AVAir (formerly Air Virginia) May 15, 1985 May 1988 May 1988 Bankrupt; assets acquired by Nashville Eagle[6]
Simmons Airlines October 1, 1985 August 1, 1987 May 15, 1998 Merged with Flagship and Wings West to form American Eagle Airlines[7]
Command Airways April 27, 1986 September 28, 1988 June 1, 1991 Merged into Nashville Eagle to form Flagship Airlines[8]
Wings West June 1986 August 9, 1987 May 15, 1998 Merged into Simmons to form American Eagle Airlines, Inc.[9]
Executive Airlines November 1, 1986 1990[10] Still operating
Nashville Eagle January 1988 January 1988 June 1, 1991 Merged with Command Airways to form Flagship Airlines[11]
Flagship Airlines June 1, 1991 June 1, 1991 May 15, 1998 Formed by the merger of Command Airways into Nashville Eagle; merged into Simmons to form American Eagle Airlines, Inc.[12]
American Eagle Airlines May 15, 1998 May 15, 1998 Still Operating Formed by the merger of Wings West and Flagship into Simmons[7]
  • In January 1988, Nashville Eagle became AMR Corp.’s first and only start-up airline, using equipment acquired from Air Midwest.[11]
  • American Eagle launched its regional jet service in May 1998 using Embraer ERJ 145 aircraft.
  • Business Express was acquired by AMR Eagle Holdings Corporation in March 1999,[13] although it never flew under the American Eagle brand before being fully integrated into American Eagle Airlines, Inc. in December 2000.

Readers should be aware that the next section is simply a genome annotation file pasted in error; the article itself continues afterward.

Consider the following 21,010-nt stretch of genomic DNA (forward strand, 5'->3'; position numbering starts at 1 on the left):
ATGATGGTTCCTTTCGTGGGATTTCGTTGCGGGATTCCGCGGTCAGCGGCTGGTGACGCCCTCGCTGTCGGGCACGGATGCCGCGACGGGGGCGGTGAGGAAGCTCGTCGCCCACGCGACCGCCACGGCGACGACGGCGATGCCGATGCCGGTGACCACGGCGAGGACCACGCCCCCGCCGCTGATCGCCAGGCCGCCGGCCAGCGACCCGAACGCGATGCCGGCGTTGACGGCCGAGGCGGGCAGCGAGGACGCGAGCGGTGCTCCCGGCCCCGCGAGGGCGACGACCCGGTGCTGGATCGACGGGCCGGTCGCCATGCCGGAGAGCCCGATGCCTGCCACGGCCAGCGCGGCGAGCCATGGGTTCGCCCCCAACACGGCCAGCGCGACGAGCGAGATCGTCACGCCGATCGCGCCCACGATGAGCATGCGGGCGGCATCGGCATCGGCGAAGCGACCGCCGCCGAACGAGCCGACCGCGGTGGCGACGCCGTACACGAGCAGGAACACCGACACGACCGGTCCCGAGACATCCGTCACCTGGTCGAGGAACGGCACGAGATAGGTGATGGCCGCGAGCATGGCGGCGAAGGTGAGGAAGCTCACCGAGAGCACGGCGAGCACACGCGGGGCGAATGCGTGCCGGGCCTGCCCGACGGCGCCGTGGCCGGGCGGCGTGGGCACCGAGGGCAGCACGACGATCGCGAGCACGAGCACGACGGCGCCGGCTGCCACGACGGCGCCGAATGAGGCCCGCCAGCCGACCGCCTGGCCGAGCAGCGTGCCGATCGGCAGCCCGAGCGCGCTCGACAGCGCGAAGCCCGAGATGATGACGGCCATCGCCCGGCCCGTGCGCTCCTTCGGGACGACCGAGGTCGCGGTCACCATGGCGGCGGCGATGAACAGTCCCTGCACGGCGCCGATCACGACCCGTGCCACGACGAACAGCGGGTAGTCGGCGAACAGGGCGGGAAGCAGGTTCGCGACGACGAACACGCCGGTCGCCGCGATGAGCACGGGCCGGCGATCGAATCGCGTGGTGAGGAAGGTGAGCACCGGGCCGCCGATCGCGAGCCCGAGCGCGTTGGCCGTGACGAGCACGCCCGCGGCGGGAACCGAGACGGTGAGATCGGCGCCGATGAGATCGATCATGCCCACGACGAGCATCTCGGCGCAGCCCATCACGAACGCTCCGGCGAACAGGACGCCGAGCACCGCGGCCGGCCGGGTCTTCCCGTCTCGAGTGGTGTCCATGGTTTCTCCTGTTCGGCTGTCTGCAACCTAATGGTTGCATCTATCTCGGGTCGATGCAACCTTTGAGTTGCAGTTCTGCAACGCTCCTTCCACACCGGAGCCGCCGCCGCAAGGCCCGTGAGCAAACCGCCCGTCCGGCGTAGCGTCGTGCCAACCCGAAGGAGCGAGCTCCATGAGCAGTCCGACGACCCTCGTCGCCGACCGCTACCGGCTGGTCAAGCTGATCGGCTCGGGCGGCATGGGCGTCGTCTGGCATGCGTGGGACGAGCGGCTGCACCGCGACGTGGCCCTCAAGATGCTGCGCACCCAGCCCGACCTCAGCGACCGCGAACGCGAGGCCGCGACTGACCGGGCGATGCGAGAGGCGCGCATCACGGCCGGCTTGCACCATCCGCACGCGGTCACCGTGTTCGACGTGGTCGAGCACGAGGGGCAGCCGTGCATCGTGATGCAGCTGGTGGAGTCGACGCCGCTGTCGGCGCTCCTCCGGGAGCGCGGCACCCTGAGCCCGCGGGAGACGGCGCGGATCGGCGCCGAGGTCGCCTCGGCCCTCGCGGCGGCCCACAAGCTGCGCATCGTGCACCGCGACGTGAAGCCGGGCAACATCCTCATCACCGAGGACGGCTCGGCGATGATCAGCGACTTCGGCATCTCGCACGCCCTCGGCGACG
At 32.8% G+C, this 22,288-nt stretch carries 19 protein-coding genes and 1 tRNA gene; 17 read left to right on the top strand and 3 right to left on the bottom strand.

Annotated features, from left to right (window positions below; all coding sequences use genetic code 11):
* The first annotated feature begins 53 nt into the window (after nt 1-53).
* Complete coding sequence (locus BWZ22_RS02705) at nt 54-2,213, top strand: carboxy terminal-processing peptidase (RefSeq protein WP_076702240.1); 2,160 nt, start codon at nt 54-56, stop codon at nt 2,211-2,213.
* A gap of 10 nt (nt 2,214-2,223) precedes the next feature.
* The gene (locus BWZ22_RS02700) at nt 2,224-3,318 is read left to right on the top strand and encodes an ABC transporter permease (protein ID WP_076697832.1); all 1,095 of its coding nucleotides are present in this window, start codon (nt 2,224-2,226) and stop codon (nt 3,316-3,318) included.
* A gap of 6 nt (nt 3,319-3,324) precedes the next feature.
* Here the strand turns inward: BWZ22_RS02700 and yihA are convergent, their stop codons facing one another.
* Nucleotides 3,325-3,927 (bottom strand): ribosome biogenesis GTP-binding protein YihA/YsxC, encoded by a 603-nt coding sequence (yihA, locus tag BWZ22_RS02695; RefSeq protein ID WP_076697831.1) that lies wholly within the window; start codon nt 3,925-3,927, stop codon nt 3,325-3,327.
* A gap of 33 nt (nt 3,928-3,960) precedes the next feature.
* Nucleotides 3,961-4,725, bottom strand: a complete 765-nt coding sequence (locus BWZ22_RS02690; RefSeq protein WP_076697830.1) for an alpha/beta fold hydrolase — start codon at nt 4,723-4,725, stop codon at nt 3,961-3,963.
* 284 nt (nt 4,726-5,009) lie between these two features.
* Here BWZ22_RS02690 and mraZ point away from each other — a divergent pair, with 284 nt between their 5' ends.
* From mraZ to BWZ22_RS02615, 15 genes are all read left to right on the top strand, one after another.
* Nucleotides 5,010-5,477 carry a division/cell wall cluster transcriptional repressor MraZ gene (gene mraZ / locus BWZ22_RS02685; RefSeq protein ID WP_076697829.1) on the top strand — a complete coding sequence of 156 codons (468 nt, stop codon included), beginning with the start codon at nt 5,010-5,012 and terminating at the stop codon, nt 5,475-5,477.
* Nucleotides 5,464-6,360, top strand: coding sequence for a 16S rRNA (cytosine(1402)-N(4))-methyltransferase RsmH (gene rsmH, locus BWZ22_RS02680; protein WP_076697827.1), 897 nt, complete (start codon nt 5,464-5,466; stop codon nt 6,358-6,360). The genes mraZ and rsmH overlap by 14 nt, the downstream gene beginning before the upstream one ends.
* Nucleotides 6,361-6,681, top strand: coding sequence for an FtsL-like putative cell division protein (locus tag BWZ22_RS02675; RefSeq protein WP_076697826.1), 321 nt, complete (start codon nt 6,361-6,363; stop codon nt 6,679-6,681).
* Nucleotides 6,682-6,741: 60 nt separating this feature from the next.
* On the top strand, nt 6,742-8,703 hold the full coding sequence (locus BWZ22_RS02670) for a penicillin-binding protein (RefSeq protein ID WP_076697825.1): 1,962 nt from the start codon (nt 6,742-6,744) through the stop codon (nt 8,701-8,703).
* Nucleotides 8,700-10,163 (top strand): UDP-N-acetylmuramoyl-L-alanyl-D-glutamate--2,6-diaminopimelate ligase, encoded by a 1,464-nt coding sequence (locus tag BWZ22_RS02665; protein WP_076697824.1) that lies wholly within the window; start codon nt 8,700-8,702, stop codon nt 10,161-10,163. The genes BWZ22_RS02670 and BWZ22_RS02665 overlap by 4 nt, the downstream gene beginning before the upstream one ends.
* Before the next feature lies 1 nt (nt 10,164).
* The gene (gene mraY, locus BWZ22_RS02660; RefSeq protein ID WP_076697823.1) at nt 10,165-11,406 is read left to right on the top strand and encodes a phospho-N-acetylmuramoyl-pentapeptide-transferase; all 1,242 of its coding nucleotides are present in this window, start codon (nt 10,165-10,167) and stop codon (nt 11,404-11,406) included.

American Eagle operates from hubs in Chicago-O'Hare, Dallas-Fort Worth, Miami, San Juan, New York (Kennedy and LaGuardia), and Los Angeles.

American Eagle also operates maintenance stations in Abilene, Texas;[14] Highfill, Arkansas;[15][16] Columbus, Ohio; Springfield/Branson Regional Airport at Springfield, Mo. and Sawyer International Airport in Marquette, Michigan.



An American Eagle ERJ-140 taxiing at O'Hare International Airport, Chicago. (2008)
An American Eagle ERJ-145 docked at Cleveland Hopkins International Airport, Cleveland. (2009)

The American Eagle fleet consists of the following aircraft (at December 3, 2009):

American Eagle Fleet
Aircraft In Fleet Orders Passengers
Routes Notes
ATR 72-212 27 0 64 (0/64) Operates Florida and Caribbean routes from MIA and SJU. Operated by Executive Airlines
ATR 72-500 12 0 66 (0/66) Serves cities within 450 miles of DFW Operated by Executive Airlines
Bombardier CRJ700 25 22[17] 70 (0/70) High-density routes from ORD and DFW Deliveries: 2010
First Class to be installed. Original 25 CR7 reconfigured to (9/54); new CR7s are (9/56) [18]
Embraer ERJ-135 32 0 37 (0/37) Continental U.S. other than west coast (primarily northeast region), Canada American Eagle Airlines, Inc.
Embraer ERJ-140 59 0 44 (0/44) Continental U.S., Mexico and Canada. American Eagle Airlines, Inc.